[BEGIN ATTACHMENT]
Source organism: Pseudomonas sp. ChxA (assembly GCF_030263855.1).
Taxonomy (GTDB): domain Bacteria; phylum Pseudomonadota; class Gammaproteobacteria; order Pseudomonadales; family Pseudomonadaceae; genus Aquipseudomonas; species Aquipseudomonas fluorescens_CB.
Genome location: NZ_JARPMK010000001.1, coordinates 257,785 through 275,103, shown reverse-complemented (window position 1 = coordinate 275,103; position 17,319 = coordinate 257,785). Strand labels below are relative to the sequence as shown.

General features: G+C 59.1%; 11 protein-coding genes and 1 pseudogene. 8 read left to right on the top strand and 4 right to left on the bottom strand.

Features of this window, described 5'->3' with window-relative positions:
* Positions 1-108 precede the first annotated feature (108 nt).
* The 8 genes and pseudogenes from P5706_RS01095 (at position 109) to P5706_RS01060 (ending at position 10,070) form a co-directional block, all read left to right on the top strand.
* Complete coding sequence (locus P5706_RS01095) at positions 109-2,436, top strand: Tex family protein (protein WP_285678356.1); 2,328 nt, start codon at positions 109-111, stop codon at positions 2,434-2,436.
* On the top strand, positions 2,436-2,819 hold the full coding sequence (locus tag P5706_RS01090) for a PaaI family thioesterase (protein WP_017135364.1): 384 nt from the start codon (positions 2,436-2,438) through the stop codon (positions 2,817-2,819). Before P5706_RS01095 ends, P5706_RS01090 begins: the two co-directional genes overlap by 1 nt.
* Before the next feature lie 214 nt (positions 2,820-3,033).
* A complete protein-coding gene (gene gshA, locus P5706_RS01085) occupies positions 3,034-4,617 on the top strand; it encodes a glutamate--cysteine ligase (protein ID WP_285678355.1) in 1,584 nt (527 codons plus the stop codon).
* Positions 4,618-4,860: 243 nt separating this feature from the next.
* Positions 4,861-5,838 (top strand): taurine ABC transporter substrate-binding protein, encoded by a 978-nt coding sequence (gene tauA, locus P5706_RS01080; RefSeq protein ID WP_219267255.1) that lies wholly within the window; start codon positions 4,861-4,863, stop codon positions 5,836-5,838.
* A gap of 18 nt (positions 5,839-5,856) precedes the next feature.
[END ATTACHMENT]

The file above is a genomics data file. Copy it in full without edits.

Source organism: Pseudomonas sp. ChxA (assembly GCF_030263855.1).
Taxonomy (GTDB): domain Bacteria; phylum Pseudomonadota; class Gammaproteobacteria; order Pseudomonadales; family Pseudomonadaceae; genus Aquipseudomonas; species Aquipseudomonas fluorescens_CB.
Genome location: NZ_JARPMK010000001.1, coordinates 257,785 through 275,103, shown reverse-complemented (window position 1 = coordinate 275,103; position 17,319 = coordinate 257,785). Strand labels below are relative to the sequence as shown.

General features: G+C 59.1%; 11 protein-coding genes and 1 pseudogene. 8 read left to right on the top strand and 4 right to left on the bottom strand.

Features of this window, described 5'->3' with window-relative positions:
* Positions 1-108 precede the first annotated feature (108 nt).
* The 8 genes and pseudogenes from P5706_RS01095 (at position 109) to P5706_RS01060 (ending at position 10,070) form a co-directional block, all read left to right on the top strand.
* Complete coding sequence (locus P5706_RS01095) at positions 109-2,436, top strand: Tex family protein (protein WP_285678356.1); 2,328 nt, start codon at positions 109-111, stop codon at positions 2,434-2,436.
* On the top strand, positions 2,436-2,819 hold the full coding sequence (locus tag P5706_RS01090) for a PaaI family thioesterase (protein WP_017135364.1): 384 nt from the start codon (positions 2,436-2,438) through the stop codon (positions 2,817-2,819). Before P5706_RS01095 ends, P5706_RS01090 begins: the two co-directional genes overlap by 1 nt.
* Before the next feature lie 214 nt (positions 2,820-3,033).
* A complete protein-coding gene (gene gshA, locus P5706_RS01085) occupies positions 3,034-4,617 on the top strand; it encodes a glutamate--cysteine ligase (protein ID WP_285678355.1) in 1,584 nt (527 codons plus the stop codon).
* Positions 4,618-4,860: 243 nt separating this feature from the next.
* Positions 4,861-5,838 (top strand): taurine ABC transporter substrate-binding protein, encoded by a 978-nt coding sequence (gene tauA, locus P5706_RS01080; RefSeq protein ID WP_219267255.1) that lies wholly within the window; start codon positions 4,861-4,863, stop codon positions 5,836-5,838.
* A gap of 18 nt (positions 5,839-5,856) precedes the next feature.